NCPI Workmark
Articles in regional publications that pertain to a wide range of North Carolina-related topics.

Search Results


13 results for WNC Magazine Vol. 1 Issue 1, Mar/Apr 2007
Currently viewing results 1 - 13
PAGE OF 1
Record #:
22373
Author(s):
Abstract:
William Gillette was a famous American stage actor and playwright. Following the death of his wife at age 28, Gillette was aboard a train, some thought seeking relief from depression over his loss, when the train was delayed for five hours in Tryon. He got off, walked about, and fell in love with the place. He later purchased 110 acres on Little Piney Mountain and lived there awhile to regain his health and vitality. Eventually he returned to his career. He is best known for taking one of Sir Arthur Conon Doyle's Sherlock Holmes books and turning it into a stage play. He is also credited with capturing the persona of Holmes complete with deer slayer hat and curved pipe.
Source:
Record #:
22374
Author(s):
Abstract:
Hot Springs is a small mountain town tucked inside Pisgah National Forest in Madison County. Clarke describes some things to do there like visiting the Hot Springs Resort and Spa for a soak--50,000 folks visit it each year; having a bite to eat at the Smoky Mountain Diner; and visiting the Yellow Teapot & Mad Artist shop.
Source:
Record #:
22372
Author(s):
Abstract:
Chase describes the work of Valle Crucis artist Lowell Hayes, whose paintings capture that prebud period between winter and spring in Western North Carolina. He was influenced by Chinese painters whose work captured that period in their country which started his thinking about the same thing happening in his own Appalachian area.
Record #:
22375
Author(s):
Abstract:
All kinds of theories have been put forth over the years to explain the appearance of lights on Brown Mountain near Morganton in Burke County. In attempting to demystify the lights, scientists have developed almost many theories as there are folk legends. However, at the present time the lights remain as mysterious as ever.
Source:
Record #:
22384
Author(s):
Abstract:
Rutherford County's Hickory Nut Gorge encompasses Chimney Rock, a 2,280-foot monolith that towers over the gorge and nearby river and gives scenic views as far as 75 miles. Lucius Morse and his brothers purchased it in 1902, for $5,000 and planned to develop it as a tourist attraction. The park has belonged to the Morse family ever since. Recently the family decided to sell and put a price of $55 million on their property. There were fears among residents that a developer might buy it. However, negotiations between the family and the NC Division of State Parks ended with the state buying it for $24 million.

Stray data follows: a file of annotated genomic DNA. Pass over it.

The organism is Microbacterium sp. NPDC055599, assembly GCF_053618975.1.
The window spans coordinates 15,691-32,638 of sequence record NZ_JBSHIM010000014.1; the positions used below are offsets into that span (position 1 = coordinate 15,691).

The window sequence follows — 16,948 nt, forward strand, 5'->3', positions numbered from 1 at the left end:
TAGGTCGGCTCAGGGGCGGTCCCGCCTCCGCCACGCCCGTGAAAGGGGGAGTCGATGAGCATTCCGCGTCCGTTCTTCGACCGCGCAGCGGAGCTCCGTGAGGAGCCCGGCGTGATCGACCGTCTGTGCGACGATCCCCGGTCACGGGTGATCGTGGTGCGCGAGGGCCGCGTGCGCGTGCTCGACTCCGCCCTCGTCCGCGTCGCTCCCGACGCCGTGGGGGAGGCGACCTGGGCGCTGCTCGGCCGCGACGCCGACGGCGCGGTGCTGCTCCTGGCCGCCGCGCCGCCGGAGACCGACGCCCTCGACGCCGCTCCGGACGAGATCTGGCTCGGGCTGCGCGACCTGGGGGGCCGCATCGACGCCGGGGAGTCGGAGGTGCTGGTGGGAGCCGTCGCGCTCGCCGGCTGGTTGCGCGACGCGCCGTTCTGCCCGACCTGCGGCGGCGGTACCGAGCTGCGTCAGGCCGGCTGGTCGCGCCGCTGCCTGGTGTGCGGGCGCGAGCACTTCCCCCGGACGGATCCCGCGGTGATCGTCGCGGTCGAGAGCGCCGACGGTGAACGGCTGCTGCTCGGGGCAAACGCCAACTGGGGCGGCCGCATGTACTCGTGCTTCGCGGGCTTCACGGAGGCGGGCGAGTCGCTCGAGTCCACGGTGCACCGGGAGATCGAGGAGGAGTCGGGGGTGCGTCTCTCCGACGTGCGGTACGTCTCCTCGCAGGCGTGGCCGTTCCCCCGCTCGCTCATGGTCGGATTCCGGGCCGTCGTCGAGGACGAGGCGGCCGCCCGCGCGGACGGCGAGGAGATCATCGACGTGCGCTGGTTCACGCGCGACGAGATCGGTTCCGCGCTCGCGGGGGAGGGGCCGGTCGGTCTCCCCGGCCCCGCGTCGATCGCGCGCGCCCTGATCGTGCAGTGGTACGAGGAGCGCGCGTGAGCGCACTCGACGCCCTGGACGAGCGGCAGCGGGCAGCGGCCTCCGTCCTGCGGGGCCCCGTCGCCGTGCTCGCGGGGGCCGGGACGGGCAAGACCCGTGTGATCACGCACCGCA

Source:
Record #:
22383
Abstract:
Tami Moss is director of the Rise and Shine Freedom School, an after-school program held in the Bethel \"A\" Baptist Church in Brevard. The school began ten years ago with twelve children and today has more than fifty. \"The after-school tutoring program is designed to teach youth about justice and civil rights, but participants also come away with an education in their heritage and a sense of who they can become.\" Not one child who has completed the program has dropped out of school.
Source:
Record #:
22380
Author(s):
Abstract:
Happy Valley is located in Polk County and contains the town of Tryon, Saluda, Columbus, and several villages. It is to these small towns in Western North Carolina that tuberculosis sufferers went seeking relief and the avoidance of the larger sanitariums in places like Asheville. Between 1800 and 1950 was the deadliest period of the disease and millions died from it, including the poet Sidney Lanier, who died in Saluda after contracting the disease in a Union Civil War prison camp.
Source:
Record #:
22381
Abstract:
Cashiers is a tiny town in Jackson County in Western North Carolina. Although it has only two traffic lights it is filled with gift shops, restaurants, antique stores, and galleries.
Source:
Record #:
22396
Abstract:
Bluegrass is an integral part of the music history of Western North Carolina. The music has changed very little over the decades, but that has not diminished its popularity. The music still carries the themes of the simple folk and the trials and tribulations they face, as well as harkening back to a time when life was much different. Stith discusses some of the older and the newer, emerging musicians.
Source:
Record #:
22397
Abstract:
Roy Williams, coach of the University of North Carolina's basketball team, reminisces about his roots in Western North Carolina and as coach at North Carolina and Kansas.
Source:
Record #:
22400
Abstract:
The Foothills Equestrian and Nature Center, also known as FENCE, was founded in 1984. Its 400 acres feature \"multiple training and riding grounds, nature trails, stables for 200 horses, and world-class eventing facilities where many competitions are held each year.\" Another endeavor at the center is TROT, or Therapeutic Riding of Tryon, a program that uses riding of trained horses to \"help the disabled lead better lives through the physical benefits gained from a horse's motion and the emotional and mental benefits from touching and caring for an animal.\"
Source:
Record #:
22399
Author(s):
Abstract:
At one time Polk County had a thriving wine industry that produced quality wine between the nineteenth and twentieth centuries. Once there were twenty-two vineyards; now there are only two. Prohibition and World War II when workers were called up for service put a crimp in the industry. Now two wineries are reviving Polk County's wine tradition--Green Creek Winery in Columbus and Rockhouse Vineyards in Tryon.
Source:
Record #:
22398
Author(s):
Abstract:
Twigs in Blowing Rock which was purchased by brothers David and Doug Beach in 2000. Ben Hollinger, who studied at the Culinary Institute of America in Hyde Park, NY, is the chef.
Source: